The concept of litigant of bad faith requires that the litigant practice an illicit fact previewed in the law, that he acts with malicious and that he has the purpose to attempt against the materialization of justice.
1.2.1. Practice of illicit fact previewed in the law
The litigation of bad faith requires the practice of the illicit facts previewed in the law, because only the conducts previewed in the article 456/2 of the CCP are relevant for its verification, namely the submission of pretension or opposition without grounds, the alteration of the truth of facts, the omission of the essential facts and the reprehensible use of the process and the procedural means.
1.2.2. Actuation with malicious
The litigation of bad faith requires that the litigant act with malicious in the practice of illicit facts previewed in the law, considering that, in all of them (in the illicit facts previewed in the law), is demanded that the litigant is aware of the disconformity of his actuation. The malicious may be substantial or instrumental.
The substantial malicious is related to the merit of the cause, in other words, to the material jural relation or to the substantive law. Therefore, the litigant uses the malicious or bad faith to obtain a decision of merit that does not correspond to the truth and to the justice. In the provision of the article 456/2 of the CPC, the substantial malicious consists in the knowledge of lack of grounds, in the conscious alteration of the truth of the facts or in the conscious omission of the essential facts.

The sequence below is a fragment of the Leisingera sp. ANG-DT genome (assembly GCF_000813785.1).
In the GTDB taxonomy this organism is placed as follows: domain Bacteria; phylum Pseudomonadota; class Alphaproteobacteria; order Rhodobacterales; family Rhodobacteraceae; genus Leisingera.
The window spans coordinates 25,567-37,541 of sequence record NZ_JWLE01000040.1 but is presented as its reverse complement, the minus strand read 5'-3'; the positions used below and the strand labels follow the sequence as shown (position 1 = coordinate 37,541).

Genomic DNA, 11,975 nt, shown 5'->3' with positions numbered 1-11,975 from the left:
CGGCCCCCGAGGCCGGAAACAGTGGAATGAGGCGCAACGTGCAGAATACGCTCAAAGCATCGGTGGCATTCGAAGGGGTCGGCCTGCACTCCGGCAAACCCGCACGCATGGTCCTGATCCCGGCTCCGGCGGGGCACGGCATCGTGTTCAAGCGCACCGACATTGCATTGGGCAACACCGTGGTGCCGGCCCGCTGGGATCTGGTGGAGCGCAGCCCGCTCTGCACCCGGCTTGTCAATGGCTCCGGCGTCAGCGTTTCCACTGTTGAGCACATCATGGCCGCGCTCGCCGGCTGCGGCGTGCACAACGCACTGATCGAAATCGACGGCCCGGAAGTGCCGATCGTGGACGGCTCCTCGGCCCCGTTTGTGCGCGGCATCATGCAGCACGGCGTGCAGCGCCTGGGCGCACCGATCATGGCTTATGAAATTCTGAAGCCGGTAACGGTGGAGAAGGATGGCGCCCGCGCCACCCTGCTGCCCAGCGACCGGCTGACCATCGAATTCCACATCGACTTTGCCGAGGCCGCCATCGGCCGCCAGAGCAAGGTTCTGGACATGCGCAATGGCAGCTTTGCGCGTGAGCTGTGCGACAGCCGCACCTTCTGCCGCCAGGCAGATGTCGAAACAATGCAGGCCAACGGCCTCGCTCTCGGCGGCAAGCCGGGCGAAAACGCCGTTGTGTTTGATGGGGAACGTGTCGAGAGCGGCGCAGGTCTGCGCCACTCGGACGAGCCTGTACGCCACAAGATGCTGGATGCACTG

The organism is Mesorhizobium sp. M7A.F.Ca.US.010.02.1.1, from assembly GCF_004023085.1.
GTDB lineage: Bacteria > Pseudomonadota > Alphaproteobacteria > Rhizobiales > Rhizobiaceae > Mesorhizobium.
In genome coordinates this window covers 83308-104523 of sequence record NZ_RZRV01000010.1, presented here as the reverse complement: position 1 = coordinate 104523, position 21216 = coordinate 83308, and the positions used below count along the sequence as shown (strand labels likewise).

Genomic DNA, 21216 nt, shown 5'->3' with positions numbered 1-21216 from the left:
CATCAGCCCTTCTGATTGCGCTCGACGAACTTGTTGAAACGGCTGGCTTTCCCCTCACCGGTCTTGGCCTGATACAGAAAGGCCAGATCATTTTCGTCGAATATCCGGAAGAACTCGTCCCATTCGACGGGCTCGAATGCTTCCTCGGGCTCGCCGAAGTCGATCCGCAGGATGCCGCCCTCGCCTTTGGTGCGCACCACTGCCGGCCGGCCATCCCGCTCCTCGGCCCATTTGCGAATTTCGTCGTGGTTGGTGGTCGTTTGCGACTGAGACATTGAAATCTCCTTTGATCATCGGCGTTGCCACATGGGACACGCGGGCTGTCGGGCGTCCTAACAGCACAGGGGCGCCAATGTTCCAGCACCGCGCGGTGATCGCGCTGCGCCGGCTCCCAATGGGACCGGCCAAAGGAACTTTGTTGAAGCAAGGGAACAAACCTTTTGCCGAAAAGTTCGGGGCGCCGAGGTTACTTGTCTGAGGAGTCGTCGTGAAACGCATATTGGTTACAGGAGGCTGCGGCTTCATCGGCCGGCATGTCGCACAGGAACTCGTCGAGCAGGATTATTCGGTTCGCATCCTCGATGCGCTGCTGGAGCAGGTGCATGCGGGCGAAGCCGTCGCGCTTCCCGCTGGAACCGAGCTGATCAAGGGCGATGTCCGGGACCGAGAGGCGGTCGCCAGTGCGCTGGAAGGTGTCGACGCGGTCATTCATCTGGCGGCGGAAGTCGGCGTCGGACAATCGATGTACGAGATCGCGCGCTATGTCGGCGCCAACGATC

The instrumental malicious is related to procedural jural relation. The litigant acts in order to bore and to tire his adversary, or with the spirit to harm, or with the reprehensible expectative to demoralize him, to weaken him or to drive him into an unjust transaction. In the provision of the article 456/2 of CCP, the instrumental malicious consists in the use manifestly reprehensible of the process or of the procedural means.
Therefore, the negligent conducts are not susceptible to consubstantiate litigation of bad faith.